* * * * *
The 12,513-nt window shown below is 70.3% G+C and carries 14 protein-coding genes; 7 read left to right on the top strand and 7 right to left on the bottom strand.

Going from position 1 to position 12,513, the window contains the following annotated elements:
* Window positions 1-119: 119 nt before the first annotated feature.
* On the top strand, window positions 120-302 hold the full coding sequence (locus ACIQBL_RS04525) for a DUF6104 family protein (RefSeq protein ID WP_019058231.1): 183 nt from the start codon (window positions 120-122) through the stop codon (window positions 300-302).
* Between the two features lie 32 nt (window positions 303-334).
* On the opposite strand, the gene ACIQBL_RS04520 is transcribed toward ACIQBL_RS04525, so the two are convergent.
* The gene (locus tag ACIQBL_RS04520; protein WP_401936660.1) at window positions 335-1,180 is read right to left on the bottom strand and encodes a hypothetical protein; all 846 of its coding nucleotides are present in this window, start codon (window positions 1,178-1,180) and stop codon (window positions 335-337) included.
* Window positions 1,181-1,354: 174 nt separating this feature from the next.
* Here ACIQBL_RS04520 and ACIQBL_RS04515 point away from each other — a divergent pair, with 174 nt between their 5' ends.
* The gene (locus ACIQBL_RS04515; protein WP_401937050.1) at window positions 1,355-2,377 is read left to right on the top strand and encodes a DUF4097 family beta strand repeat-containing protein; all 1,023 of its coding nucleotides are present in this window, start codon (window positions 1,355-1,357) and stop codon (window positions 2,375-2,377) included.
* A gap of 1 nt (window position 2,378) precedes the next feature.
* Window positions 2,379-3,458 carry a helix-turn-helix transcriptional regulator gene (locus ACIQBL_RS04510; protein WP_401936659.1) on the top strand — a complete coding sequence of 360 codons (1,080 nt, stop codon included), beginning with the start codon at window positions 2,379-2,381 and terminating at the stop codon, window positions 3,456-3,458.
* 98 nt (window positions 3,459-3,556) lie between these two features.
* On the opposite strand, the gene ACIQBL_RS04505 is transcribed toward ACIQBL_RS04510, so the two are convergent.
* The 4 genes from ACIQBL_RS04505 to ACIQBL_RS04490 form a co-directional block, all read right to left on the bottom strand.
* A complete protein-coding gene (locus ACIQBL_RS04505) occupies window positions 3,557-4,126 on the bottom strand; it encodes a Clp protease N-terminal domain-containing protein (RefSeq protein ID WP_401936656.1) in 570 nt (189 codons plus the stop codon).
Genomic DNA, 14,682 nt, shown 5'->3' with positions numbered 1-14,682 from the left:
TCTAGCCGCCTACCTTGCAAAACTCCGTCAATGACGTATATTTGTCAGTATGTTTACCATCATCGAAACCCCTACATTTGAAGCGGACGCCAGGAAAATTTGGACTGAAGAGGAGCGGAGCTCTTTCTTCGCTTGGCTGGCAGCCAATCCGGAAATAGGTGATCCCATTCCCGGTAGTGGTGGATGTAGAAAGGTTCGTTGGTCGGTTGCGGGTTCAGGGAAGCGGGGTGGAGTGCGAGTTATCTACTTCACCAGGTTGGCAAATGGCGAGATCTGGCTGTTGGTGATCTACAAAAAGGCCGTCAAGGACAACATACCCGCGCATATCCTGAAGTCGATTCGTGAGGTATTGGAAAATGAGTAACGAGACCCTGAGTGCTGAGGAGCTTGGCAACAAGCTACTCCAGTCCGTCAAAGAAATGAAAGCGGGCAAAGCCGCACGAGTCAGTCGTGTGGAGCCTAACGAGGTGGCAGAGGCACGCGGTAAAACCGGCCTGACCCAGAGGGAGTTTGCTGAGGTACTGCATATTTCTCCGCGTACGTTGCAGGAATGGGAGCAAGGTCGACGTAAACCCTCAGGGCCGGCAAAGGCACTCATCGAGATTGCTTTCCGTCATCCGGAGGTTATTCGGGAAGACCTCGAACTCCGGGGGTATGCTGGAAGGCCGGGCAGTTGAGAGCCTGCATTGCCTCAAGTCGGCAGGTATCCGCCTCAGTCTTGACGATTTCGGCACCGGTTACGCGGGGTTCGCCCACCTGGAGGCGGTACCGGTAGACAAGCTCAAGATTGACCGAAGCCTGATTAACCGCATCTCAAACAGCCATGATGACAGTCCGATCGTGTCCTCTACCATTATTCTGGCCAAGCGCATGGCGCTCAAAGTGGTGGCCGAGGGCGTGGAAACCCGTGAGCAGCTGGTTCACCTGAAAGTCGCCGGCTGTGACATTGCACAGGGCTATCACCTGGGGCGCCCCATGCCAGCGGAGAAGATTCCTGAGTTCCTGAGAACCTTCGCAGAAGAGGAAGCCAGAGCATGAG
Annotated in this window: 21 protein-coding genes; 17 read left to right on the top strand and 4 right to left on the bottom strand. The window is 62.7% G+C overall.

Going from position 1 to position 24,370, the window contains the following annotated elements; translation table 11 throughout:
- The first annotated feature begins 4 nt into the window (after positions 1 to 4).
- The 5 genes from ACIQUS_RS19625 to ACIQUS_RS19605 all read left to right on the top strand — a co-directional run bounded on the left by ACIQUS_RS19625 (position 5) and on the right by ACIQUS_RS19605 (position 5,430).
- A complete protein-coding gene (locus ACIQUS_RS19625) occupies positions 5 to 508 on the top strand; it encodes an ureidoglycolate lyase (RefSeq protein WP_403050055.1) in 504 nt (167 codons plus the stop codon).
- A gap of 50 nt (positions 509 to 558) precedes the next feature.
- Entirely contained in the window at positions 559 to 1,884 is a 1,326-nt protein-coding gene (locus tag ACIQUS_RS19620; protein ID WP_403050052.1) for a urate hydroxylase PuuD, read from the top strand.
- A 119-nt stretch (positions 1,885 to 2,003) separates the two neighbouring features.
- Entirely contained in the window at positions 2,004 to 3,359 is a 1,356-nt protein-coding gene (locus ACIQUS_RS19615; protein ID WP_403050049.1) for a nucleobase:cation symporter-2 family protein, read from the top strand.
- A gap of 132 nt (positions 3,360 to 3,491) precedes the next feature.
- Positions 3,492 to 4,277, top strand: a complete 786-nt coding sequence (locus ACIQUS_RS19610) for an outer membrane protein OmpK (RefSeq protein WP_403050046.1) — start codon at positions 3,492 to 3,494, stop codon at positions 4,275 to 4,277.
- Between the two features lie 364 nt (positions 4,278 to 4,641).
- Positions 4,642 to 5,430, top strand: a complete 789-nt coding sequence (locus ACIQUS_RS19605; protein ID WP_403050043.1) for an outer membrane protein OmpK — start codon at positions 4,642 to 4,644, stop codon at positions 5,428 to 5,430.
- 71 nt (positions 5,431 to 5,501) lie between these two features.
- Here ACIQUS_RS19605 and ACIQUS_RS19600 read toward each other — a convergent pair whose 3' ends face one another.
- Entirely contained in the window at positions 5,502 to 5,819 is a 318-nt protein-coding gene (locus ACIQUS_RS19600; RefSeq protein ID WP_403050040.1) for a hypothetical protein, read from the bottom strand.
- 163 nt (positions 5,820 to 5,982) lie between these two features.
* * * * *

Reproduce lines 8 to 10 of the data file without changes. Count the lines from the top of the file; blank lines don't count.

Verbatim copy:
* Window positions 1,181-1,354: 174 nt separating this feature from the next.
* Here ACIQBL_RS04520 and ACIQBL_RS04515 point away from each other — a divergent pair, with 174 nt between their 5' ends.
* The gene (locus ACIQBL_RS04515; protein WP_401937050.1) at window positions 1,355-2,377 is read left to right on the top strand and encodes a DUF4097 family beta strand repeat-containing protein; all 1,023 of its coding nucleotides are present in this window, start codon (window positions 1,355-1,357) and stop codon (window positions 2,375-2,377) included.